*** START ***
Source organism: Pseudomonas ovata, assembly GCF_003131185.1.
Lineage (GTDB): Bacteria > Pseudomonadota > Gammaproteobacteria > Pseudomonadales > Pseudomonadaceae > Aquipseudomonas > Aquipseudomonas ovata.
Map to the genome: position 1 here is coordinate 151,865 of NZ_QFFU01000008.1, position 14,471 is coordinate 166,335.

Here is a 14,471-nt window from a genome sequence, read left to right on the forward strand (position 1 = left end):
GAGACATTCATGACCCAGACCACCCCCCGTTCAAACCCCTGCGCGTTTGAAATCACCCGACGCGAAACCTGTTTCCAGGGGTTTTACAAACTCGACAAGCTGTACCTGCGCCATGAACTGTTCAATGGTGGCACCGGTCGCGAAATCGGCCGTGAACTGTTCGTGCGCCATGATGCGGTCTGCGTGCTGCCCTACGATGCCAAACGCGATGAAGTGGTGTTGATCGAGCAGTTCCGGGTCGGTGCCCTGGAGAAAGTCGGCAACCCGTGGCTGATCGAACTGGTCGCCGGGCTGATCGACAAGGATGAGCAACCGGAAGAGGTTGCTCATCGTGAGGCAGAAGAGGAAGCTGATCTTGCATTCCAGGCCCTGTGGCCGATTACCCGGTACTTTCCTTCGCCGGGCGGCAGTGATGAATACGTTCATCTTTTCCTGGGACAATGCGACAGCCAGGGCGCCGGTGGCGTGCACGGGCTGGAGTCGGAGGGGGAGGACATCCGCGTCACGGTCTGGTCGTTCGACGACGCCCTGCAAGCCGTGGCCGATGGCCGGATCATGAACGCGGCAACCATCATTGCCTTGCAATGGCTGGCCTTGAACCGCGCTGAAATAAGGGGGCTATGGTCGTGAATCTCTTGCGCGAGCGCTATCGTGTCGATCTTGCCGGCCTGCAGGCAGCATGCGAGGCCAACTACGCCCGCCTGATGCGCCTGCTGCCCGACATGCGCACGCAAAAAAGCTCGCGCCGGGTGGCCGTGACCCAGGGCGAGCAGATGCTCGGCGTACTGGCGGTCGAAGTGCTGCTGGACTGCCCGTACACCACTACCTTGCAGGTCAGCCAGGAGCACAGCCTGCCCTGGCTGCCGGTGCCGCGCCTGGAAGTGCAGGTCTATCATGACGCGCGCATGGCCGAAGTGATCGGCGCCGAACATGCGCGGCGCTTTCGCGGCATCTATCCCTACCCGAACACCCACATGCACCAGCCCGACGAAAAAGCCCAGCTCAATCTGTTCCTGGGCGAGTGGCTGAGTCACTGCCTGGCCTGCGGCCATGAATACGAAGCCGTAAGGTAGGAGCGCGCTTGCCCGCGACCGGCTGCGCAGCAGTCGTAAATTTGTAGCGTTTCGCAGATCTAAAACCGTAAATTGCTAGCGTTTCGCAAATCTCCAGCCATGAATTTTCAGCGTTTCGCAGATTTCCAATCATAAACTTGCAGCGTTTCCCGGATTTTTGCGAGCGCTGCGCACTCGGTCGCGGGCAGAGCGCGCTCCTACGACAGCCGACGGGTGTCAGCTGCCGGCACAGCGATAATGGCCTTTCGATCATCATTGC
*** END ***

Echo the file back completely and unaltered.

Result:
Source organism: Pseudomonas ovata, assembly GCF_003131185.1.
Lineage (GTDB): Bacteria > Pseudomonadota > Gammaproteobacteria > Pseudomonadales > Pseudomonadaceae > Aquipseudomonas > Aquipseudomonas ovata.
Map to the genome: position 1 here is coordinate 151,865 of NZ_QFFU01000008.1, position 14,471 is coordinate 166,335.

Here is a 14,471-nt window from a genome sequence, read left to right on the forward strand (position 1 = left end):
GAGACATTCATGACCCAGACCACCCCCCGTTCAAACCCCTGCGCGTTTGAAATCACCCGACGCGAAACCTGTTTCCAGGGGTTTTACAAACTCGACAAGCTGTACCTGCGCCATGAACTGTTCAATGGTGGCACCGGTCGCGAAATCGGCCGTGAACTGTTCGTGCGCCATGATGCGGTCTGCGTGCTGCCCTACGATGCCAAACGCGATGAAGTGGTGTTGATCGAGCAGTTCCGGGTCGGTGCCCTGGAGAAAGTCGGCAACCCGTGGCTGATCGAACTGGTCGCCGGGCTGATCGACAAGGATGAGCAACCGGAAGAGGTTGCTCATCGTGAGGCAGAAGAGGAAGCTGATCTTGCATTCCAGGCCCTGTGGCCGATTACCCGGTACTTTCCTTCGCCGGGCGGCAGTGATGAATACGTTCATCTTTTCCTGGGACAATGCGACAGCCAGGGCGCCGGTGGCGTGCACGGGCTGGAGTCGGAGGGGGAGGACATCCGCGTCACGGTCTGGTCGTTCGACGACGCCCTGCAAGCCGTGGCCGATGGCCGGATCATGAACGCGGCAACCATCATTGCCTTGCAATGGCTGGCCTTGAACCGCGCTGAAATAAGGGGGCTATGGTCGTGAATCTCTTGCGCGAGCGCTATCGTGTCGATCTTGCCGGCCTGCAGGCAGCATGCGAGGCCAACTACGCCCGCCTGATGCGCCTGCTGCCCGACATGCGCACGCAAAAAAGCTCGCGCCGGGTGGCCGTGACCCAGGGCGAGCAGATGCTCGGCGTACTGGCGGTCGAAGTGCTGCTGGACTGCCCGTACACCACTACCTTGCAGGTCAGCCAGGAGCACAGCCTGCCCTGGCTGCCGGTGCCGCGCCTGGAAGTGCAGGTCTATCATGACGCGCGCATGGCCGAAGTGATCGGCGCCGAACATGCGCGGCGCTTTCGCGGCATCTATCCCTACCCGAACACCCACATGCACCAGCCCGACGAAAAAGCCCAGCTCAATCTGTTCCTGGGCGAGTGGCTGAGTCACTGCCTGGCCTGCGGCCATGAATACGAAGCCGTAAGGTAGGAGCGCGCTTGCCCGCGACCGGCTGCGCAGCAGTCGTAAATTTGTAGCGTTTCGCAGATCTAAAACCGTAAATTGCTAGCGTTTCGCAAATCTCCAGCCATGAATTTTCAGCGTTTCGCAGATTTCCAATCATAAACTTGCAGCGTTTCCCGGATTTTTGCGAGCGCTGCGCACTCGGTCGCGGGCAGAGCGCGCTCCTACGACAGCCGACGGGTGTCAGCTGCCGGCACAGCGATAATGGCCTTTCGATCATCATTGC